If you’re after a compact, stylish and very quick convertible, the 2012 MINI John Cooper Works Roadster (JCW) is your perfect car. Its extremely punchy JCW-tuned turbo engine provides proper adrenalin-inducing thrills, while the suspension, brakes and interior are spruced up to match.
2012 MINI JOHN COOPER WORKS ROADSTER – PROS AND CONS
- Powerful turbo engine; sounds like a rally car
- Extremely nimble and active handling
- Stands out as something interesting and funky
- 10 out of 10 for behind-the-wheel interaction and enjoyment; it’s lots of fun
- Some interior build quality issues in the back; very noticeable creaks and rattles
- Too many ‘bings’ and ‘bongs’ to warn you of things such as an unclosed door, keys in the ignition etc.
- Busy and firm handling can get tiresome
2012 MINI JOHN COOPER WORKS ROADSTER – OVERVIEW
The JCW Roadster is MINI’s quickest and most agile convertible it has ever made. The JCW pack brings high levels of performance in almost every area, with distinguishing features such as a sporty bodykit and black highlights, racer vents and intakes scattered around the exterior, and a set of mesh-style 17-inch alloy wheels to top it all off.
Power comes from a boosted version of the PSA/MINI 1.6-litre turbocharged four-cylinder engine, producing 155kW of power and up to 280Nm of torque during overboost (full throttle) – up from the normal Cooper S rating of 135kW. It’s only available with a six-speed manual, with power going to the front wheels.
Prices start at $55,100, making it one of the most expensive light cars on the market.
2012 MINI JOHN COOPER WORKS ROADSTER – START UP, REV, AND ACCELERATION VIDEO
2012 MINI JOHN COOPER WORKS ROADSTER – ACCOMMODATION AND EQUIPMENT
Judging purely by the cute and petite exterior proportions, you might think the interior is cramped. This is not really the case for average-size people. It’s a strict two-seater, sure, but if you’re driving with the roof down… and let’s face it, if you’ve just bought a roadster and you live in Australia, why wouldn’t you have the roof down most of the time… you aren’t really faced with feelings of claustrophobia inside.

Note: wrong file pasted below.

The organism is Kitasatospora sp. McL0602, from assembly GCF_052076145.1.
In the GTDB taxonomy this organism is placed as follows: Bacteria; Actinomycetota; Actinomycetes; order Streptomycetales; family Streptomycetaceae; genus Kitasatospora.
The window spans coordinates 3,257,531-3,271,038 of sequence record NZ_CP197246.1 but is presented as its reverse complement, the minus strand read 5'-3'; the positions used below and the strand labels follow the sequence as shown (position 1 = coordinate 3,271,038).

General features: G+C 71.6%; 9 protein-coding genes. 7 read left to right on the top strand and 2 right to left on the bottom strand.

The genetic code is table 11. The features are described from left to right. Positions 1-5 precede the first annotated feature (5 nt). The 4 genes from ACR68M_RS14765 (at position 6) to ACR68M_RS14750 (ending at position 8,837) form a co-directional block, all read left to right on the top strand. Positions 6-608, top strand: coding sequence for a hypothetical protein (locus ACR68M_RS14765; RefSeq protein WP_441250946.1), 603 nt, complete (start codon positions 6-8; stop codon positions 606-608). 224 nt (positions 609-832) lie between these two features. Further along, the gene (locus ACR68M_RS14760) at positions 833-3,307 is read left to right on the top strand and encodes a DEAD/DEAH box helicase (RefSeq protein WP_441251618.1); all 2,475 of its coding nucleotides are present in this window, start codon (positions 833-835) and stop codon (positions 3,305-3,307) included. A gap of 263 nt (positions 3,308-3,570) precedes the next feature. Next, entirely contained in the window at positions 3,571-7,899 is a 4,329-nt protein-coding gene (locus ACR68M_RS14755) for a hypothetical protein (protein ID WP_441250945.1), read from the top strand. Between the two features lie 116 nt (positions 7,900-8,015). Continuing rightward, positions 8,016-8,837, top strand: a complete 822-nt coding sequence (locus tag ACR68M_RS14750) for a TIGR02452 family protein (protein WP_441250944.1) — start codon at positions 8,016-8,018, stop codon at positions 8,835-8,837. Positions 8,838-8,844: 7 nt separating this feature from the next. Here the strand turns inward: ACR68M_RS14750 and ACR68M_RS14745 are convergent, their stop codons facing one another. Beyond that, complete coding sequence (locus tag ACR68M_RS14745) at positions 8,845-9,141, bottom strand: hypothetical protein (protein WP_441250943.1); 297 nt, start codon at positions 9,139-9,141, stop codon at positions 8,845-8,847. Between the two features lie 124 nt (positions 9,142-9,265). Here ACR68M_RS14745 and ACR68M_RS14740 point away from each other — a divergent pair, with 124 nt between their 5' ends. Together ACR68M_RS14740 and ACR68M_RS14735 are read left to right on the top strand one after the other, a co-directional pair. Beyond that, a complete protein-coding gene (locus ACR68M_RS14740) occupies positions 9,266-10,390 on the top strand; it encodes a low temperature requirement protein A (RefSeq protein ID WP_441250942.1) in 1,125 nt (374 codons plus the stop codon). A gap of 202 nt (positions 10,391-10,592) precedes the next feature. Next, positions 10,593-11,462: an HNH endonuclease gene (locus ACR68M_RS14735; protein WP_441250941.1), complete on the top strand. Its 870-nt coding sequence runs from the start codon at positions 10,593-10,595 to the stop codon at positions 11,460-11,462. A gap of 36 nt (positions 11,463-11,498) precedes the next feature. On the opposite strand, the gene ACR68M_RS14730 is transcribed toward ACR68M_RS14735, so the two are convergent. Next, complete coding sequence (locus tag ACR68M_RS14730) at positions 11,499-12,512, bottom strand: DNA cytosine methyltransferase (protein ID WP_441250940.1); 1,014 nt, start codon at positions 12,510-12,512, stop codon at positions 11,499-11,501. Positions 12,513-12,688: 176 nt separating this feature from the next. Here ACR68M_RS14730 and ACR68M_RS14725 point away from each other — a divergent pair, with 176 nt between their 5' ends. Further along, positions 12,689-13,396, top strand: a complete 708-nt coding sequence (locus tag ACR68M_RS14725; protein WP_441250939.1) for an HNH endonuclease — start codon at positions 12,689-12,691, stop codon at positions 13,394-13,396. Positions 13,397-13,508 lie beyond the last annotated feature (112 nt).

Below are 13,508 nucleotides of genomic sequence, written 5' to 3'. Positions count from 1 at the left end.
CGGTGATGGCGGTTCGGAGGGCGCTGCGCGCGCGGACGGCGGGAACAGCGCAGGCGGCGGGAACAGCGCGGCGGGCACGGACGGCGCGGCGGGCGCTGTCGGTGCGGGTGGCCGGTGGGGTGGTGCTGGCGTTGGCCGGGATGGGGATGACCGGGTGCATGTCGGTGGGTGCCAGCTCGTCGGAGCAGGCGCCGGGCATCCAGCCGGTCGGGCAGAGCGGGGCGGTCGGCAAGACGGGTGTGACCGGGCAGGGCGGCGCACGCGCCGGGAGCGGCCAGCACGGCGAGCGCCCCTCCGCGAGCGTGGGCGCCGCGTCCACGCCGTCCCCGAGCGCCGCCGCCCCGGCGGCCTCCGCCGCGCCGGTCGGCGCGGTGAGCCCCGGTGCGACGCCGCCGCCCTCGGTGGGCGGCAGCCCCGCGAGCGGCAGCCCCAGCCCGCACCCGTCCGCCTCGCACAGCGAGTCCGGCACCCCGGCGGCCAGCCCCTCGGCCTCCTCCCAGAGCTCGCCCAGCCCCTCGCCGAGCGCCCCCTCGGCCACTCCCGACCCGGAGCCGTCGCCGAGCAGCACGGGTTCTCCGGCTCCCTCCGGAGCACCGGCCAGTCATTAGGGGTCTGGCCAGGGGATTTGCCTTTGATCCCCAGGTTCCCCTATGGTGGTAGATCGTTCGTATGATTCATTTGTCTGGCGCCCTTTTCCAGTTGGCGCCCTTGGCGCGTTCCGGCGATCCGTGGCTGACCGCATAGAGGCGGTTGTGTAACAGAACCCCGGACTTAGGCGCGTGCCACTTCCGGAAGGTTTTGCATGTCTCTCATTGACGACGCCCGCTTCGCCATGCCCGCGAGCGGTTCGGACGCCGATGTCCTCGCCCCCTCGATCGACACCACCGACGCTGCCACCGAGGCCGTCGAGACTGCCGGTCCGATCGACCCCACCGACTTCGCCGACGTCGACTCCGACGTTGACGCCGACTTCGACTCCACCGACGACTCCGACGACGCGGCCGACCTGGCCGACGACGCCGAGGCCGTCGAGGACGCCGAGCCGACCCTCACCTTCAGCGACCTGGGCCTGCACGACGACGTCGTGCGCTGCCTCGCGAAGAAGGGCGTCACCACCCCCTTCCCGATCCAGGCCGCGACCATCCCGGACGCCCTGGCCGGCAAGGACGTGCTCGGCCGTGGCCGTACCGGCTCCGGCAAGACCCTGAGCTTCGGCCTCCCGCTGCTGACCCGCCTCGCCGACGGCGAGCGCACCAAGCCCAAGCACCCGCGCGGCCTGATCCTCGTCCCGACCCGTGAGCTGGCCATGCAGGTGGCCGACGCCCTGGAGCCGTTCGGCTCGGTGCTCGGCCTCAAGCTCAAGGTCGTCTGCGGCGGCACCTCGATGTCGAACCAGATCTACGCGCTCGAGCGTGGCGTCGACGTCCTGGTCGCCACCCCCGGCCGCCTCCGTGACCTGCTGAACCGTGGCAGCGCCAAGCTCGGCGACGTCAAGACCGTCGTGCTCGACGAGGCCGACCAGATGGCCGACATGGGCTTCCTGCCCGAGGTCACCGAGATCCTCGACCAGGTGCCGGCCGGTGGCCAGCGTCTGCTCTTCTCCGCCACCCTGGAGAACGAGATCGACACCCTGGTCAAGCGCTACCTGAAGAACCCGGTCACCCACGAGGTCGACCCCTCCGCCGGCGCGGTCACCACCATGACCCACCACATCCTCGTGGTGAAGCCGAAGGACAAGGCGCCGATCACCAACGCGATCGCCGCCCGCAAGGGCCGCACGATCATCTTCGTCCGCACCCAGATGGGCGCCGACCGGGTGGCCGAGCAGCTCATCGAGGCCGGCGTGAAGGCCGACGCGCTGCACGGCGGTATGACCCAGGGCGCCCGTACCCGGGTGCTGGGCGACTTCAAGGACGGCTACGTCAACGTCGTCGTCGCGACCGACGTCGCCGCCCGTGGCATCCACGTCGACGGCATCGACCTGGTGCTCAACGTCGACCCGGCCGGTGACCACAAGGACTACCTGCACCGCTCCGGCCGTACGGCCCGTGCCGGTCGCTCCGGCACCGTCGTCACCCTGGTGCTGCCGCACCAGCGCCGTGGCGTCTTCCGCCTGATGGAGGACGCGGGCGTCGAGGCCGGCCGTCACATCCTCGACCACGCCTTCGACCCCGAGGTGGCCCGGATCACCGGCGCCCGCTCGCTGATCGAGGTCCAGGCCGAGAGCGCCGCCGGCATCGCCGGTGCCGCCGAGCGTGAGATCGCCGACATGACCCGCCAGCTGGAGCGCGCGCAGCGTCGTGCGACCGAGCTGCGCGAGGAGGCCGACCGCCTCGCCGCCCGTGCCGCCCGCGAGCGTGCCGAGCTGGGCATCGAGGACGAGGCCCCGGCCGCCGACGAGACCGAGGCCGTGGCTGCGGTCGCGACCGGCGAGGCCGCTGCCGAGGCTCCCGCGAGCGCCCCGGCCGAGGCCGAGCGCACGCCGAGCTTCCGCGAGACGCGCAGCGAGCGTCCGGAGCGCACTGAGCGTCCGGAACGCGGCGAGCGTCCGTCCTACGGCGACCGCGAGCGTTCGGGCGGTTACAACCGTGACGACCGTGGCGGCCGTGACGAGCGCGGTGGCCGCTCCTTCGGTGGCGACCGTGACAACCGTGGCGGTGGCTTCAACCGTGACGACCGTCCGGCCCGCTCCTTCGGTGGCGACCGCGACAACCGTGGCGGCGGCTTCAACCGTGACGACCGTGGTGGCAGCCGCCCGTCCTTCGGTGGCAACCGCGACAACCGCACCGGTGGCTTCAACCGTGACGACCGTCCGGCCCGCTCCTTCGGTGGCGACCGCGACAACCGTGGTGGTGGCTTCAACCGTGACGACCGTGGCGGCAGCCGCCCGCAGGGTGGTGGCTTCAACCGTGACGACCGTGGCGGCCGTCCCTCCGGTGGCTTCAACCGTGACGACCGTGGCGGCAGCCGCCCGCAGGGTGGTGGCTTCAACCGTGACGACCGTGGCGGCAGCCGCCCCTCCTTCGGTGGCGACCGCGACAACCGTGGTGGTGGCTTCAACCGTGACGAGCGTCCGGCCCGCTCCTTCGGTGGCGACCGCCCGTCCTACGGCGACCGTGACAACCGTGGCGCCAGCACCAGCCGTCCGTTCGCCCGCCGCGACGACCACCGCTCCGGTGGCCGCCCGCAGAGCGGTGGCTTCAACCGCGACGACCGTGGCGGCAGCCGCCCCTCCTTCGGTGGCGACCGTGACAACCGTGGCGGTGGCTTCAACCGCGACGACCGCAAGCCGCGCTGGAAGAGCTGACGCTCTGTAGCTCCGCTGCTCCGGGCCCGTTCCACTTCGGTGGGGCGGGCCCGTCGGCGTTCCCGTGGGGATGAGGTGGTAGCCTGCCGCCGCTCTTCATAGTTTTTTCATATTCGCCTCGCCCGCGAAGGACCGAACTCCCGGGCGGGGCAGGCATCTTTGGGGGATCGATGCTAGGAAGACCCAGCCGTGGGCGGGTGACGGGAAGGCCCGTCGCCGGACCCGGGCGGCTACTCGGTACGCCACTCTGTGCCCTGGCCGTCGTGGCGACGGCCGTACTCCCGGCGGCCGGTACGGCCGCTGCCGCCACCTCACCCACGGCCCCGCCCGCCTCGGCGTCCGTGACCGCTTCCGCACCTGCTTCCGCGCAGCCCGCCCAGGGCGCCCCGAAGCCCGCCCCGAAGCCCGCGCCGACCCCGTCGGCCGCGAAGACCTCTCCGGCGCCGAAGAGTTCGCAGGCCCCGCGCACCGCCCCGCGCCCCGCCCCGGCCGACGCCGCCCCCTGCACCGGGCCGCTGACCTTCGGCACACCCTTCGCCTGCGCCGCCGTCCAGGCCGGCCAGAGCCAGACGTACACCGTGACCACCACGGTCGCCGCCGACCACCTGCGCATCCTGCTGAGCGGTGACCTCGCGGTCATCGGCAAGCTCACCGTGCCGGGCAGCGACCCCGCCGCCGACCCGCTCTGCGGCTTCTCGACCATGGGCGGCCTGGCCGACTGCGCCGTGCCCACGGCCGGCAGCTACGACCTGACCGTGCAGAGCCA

There’s adequate legroom, and headroom is acceptable for average height drivers. Like almost all light sports vehicles however, taller types may feel confined, especially on longer journeys.
Being the top-line drop-top MINI, the JCW Roadster comes with pretty much all the fruit on offer. Inside shows off sporty leather seats, special JCW sill plates and a unique badge on the glove box lid to remind you of the JCW pedigree.
Underneath, the JCW package comes with Sports suspension, electric steering, a beefed up braking setup, and a cracking dual-outlet exhaust system giving off a rally-car-like bark.
Sitting in the centre dash fascia is MINI’s multimedia interface. The interface is a little bit fidgety at first, but once you get used to the mouse-like toggle near the handbrake, all of the menu options and functions become second-nature.
The interface hardware is borrowed from BMW, with everything from vehicle settings to the very good Harmon Kardon stereo, to the optional satellite navigation ($1150), all entwined in the same unit. All functions are selectable from a ‘home’ main menu screen available at the touch of a separate button.
The vehicle settings menu, also from BMW, allows you to keep track of your trip info as well as keep an eye on tyre pressures and the vehicle check control and status systems. If any errors occur with the car, even small things such as a brake light bulb going out, the check system status will let you know.
In the back you won’t find a huge amount of storage space, as you might have guessed. Behind the seats is a reasonably sized parcel shelf which could be used to stow your gym bag or some light shopping. There is a convenient poke-through hole which accesses the boot, so anything you do store in the boot can also be accessible to the passenger while on the go; you can reach in to around the halfway point of the boot floor.
Speaking of the boot, it’s larger than the normal Cooper boot since it does not have rear seats. It offers 240 litres of space over the Cooper’s 160 litres, which is also a lot more than the Cooper Cabrio which offers just 125 litres.
Where the normal Cooper wins in this area is when you fold down the rear seats, opening up 680 litres of space. With no rear seats, the Roadster is obviously unable to achieve this.
The rag-top fabric roof doesn’t intrude on boot space all that much, as it simply folds down manually behind the seats. There is a deduction of 40 litres over the hardtop MINI Coupe version.
2012 MINI JOHN COOPER WORKS ROADSTER – DESIGN AND SAFETY
Like the new MINI Coupe, the Roadster is built on MINI’s new ‘three-box’ design platform. This comprises of three separate ‘boxes’ which make up the Roadster’s skeleton, including an engine compartment, the cabin, and the boot section.
With the clever design the Roadster is actually longer than the Cooper Cabrio, measuring 3758mm in length compared with 3699mm of the Cabrio. The width of 1683mm remains the same.